A day after the House speaker gave voice to the idea of spending additional federal relief money to address the omicron-fueled surge in COVID-19 activity and the overwhelming demand for testing, Sen. Adam Hinds said he plans to work with legislative leaders to “immediately move the resources needed for this emergency.”
“It is appalling that this morning, parents and teachers and schools have to choose which they want to sacrifice first: the physical safety of their kids, their intellectual development or their mental health, because it is one of them when so many kids and teachers are forced to enter schools without testing,” Hinds, the co-chairman of the Joint Committee on Revenue and also a Democratic candidate for lieutenant governor said at the outset of the committee’s hearing Tuesday.
“What makes this even worse is that we knew this was coming,” said Hinds, D-Pittsfield. “We knew the variant was taking hold and we knew there would be winter and post-holiday surges, and yet we appear to be caught flat-footed once again.”
On Monday, House Speaker Ron Mariano said lawmakers were looking for clarity from the Baker administration on how resources intended to deal with another surge have been used and whether additional money might be necessary. The Legislature and Baker just agreed on a $4 billion spending bill and on Tuesday, Hinds raised the same topic as Mariano and pointed to $2.3 billion in federal American Rescue Plan Act funds still unspent as proof that “there is money that can be used to ensure every kid and teacher has a free and instantly available test.”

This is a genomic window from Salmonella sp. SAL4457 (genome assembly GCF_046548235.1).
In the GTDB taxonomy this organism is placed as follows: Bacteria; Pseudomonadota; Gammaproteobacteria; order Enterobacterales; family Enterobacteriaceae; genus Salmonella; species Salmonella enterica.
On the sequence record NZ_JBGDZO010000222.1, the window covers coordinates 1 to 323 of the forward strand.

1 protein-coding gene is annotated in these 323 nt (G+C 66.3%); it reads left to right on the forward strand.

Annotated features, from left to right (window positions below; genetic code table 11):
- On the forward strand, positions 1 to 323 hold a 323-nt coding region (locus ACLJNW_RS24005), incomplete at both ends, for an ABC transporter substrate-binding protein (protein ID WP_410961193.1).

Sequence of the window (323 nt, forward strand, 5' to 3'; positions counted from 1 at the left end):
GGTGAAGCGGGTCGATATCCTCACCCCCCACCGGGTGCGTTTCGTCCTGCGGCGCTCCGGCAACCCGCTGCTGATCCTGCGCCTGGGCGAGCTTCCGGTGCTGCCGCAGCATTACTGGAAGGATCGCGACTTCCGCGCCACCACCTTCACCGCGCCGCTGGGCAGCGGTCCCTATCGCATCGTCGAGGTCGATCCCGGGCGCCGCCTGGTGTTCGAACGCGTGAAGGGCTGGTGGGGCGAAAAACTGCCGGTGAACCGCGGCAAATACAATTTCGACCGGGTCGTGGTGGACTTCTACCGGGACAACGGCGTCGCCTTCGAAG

“We’ve given the governor $200 million in anticipation of future surges and it’s important we understand how that has been used today to confront this testing failure,” Hinds said. “I’ll work with the chairs of Ways and Means and Public Health and others to immediately move the resources needed for this emergency.”
In addition to probing how the Baker administration has spent the $200 million in ARPA money at its disposal — Baker previously announced plans to spend $186 million of that money on distressed hospitals, human service worker rate increases, inpatient psychiatric care and workforce development — Mariano on Monday also suggested that the House will be “working with the Senate to provide any needed resources to increase the availability of testing and masks for the residents of the Commonwealth.”
The Legislature has been in a recess for the last seven weeks, but its rules allow both branches to resume debate and recorded votes on Wednesday. The Senate is planning to hold a formal session to mark the start of the second year of the term, but no plans to take up major legislation have been announced. The House meets in an informal session Wednesday.